The results are hypothetical results and are NOT an indicator of future results and do NOT represent returns that any investor actually attained.  Indexes are unmanaged and do not reflect management or trading fees, and one cannot invest directly in an index.

  • Their results were not overly driven by the industry composition of their sample.

The finding that firms with lower CSR activity offered higher abnormal returns (after controlling for risk factors) than firms with stronger CSR activity demonstrates that investors associate lower corporate social responsibility with higher risk and thus require a higher expected return. However, their findings led the authors to conclude that “equity returns in our sample decrease even more strongly than the corresponding risks with rising CSR activities.” They added: “Though firms that do not engage strongly in corporate social responsibility are indeed perceived to be exposed to higher risks than CSR-active firms, the higher return seems to more than overcompensate the higher risk. Overall, therefore, the investment return per unit of risk is more favourable for CSR-inactive firms than for those with strong CSR activities.”

Investor Takeaways

Academic research has demonstrated that the higher risk associated with less sustainable firms should be compensated by higher returns. It also has shown that more sustainable firms have less investment risk. Bannier, Bofinger, and Rock contributed to the literature by demonstrating that higher returns to less sustainable firms are sufficient to “overcompensate” investors for the risk they bear—the lowest-scoring firms produced the highest risk-adjusted returns. Thus, from a purely economic perspective, the optimal return-to-risk ratio is achieved for a portfolio that invests in the lowest CSR-rated firms. With that said, some investors do not make portfolio decisions purely based on seeking to achieve the highest possible outperformance. Instead, they invest to contribute to a sustainable transformation of firms and economies. The takeaway for those investors is to recognize that they are accepting not only lower expected returns, but lower risk-adjusted expected returns, to invest in accordance with their sustainability preferences.

Larry Swedroe is head of financial and economic research for Buckingham Wealth Partners. The opinions expressed here are their own and may not accurately reflect those of Buckingham Wealth Partners, collectively Buckingham Strategic Wealth, LLC and Buckingham Strategic Partners, LLC. For informational and educational purposes only and should not be construed as specific investment, accounting, legal, or tax advice. Neither the Securities and Exchange Commission (SEC) nor any other federal or state agency have approved, determined the accuracy, or confirmed adequacy of this article. Information may be based on third party data which may become outdated or otherwise superseded without notice. Third party information is deemed to be reliable, but its accuracy and completeness cannot be guaranteed. By clicking on any of the links above, you acknowledge that they are solely for your convenience, and do not necessarily imply any affiliations, sponsorships, endorsements or representations whatsoever by us regarding third-party websites. We are not responsible for the content, availability or privacy policies of these sites, and shall not be responsible or liable for any information, opinions, advice, products or services available on or through them. LSR-23-520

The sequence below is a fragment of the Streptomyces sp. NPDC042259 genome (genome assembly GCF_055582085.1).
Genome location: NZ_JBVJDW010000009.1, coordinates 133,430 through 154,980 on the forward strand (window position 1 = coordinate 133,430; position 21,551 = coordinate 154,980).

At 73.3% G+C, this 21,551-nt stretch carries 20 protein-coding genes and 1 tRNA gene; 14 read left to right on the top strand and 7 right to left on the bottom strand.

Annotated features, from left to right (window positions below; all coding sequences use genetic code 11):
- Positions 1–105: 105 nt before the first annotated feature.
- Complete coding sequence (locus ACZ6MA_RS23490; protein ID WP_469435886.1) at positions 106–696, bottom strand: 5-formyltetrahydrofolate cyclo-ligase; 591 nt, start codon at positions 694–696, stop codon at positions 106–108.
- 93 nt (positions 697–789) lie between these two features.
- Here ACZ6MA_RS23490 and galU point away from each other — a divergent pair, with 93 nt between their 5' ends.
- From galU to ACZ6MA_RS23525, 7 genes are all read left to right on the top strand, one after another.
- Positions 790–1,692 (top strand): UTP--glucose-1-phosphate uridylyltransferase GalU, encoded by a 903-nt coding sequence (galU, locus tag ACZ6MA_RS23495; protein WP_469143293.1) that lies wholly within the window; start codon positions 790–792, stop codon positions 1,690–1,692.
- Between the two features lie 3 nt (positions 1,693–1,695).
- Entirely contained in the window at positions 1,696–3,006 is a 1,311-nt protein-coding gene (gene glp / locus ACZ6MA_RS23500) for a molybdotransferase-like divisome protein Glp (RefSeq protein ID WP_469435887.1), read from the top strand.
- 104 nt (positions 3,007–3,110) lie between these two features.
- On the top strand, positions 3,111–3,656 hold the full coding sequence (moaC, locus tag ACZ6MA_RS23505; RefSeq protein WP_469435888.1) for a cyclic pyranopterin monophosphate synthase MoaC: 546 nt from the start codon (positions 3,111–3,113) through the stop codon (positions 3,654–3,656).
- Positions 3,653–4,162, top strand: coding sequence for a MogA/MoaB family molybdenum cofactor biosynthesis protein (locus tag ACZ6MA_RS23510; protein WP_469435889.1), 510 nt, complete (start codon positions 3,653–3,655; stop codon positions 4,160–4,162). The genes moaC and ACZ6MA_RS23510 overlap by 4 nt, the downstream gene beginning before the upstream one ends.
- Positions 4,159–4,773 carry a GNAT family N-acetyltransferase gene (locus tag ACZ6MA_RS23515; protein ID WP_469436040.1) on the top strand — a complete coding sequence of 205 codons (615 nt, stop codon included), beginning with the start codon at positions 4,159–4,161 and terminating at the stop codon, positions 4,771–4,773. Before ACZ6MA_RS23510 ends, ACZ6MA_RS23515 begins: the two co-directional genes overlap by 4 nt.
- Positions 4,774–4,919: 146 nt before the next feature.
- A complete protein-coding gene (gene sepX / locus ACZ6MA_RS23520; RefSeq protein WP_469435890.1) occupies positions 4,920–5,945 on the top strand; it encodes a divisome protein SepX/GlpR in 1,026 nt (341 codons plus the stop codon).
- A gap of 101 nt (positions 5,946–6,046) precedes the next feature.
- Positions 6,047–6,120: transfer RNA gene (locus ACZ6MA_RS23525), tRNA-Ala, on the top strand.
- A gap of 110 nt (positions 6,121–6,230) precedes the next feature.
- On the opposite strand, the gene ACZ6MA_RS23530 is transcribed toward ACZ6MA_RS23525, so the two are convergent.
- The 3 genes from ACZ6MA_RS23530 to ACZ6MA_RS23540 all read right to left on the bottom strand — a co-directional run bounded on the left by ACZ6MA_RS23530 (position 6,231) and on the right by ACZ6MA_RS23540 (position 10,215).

About the Author: Larry Swedroe

Larry Swedroe
As Chief Research Officer for Buckingham Strategic Wealth and Buckingham Strategic Partners, Larry Swedroe spends his time, talent and energy educating investors on the benefits of evidence-based investing with enthusiasm few can match. Larry was among the first authors to publish a book that explained the science of investing in layman’s terms, “The Only Guide to a Winning Investment Strategy You’ll Ever Need.” He has since authored seven more books: “What Wall Street Doesn’t Want You to Know” (2001), “Rational Investing in Irrational Times” (2002), “The Successful Investor Today” (2003), “Wise Investing Made Simple” (2007), “Wise Investing Made Simpler” (2010), “The Quest for Alpha” (2011) and “Think, Act, and Invest Like Warren Buffett” (2012). He has also co-authored eight books about investing. His latest work, “Your Complete Guide to a Successful and Secure Retirement was co-authored with Kevin Grogan and published in January 2019. In his role as chief research officer and as a member of Buckingham’s Investment Policy Committee, Larry, who joined the firm in 1996, regularly reviews the findings published in dozens of peer-reviewed financial journals, evaluates the outcomes and uses the result to inform the organization’s formal investment strategy recommendations. He has had his own articles published in the Journal of Accountancy, Journal of Investing, AAII Journal, Personal Financial Planning Monthly, Journal of Indexing, and The Journal of Portfolio Management. Larry’s dedication to helping others has made him a sought-after national speaker. He has made appearances on national television shows airing on NBC, CNBC, CNN, and Bloomberg Personal Finance. Larry is a prolific writer and contributes regularly to multiple outlets, including Advisor Perspective, Evidence Based Investing, and Alpha Architect. Before joining Buckingham Wealth Partners, Larry was vice chairman of Prudential Home Mortgage. He has held positions at Citicorp as senior vice president and regional treasurer, responsible for treasury, foreign exchange and investment banking activities, including risk management strategies. Larry holds an MBA in finance and investment from New York University and a bachelor’s degree in finance from Baruch College in New York.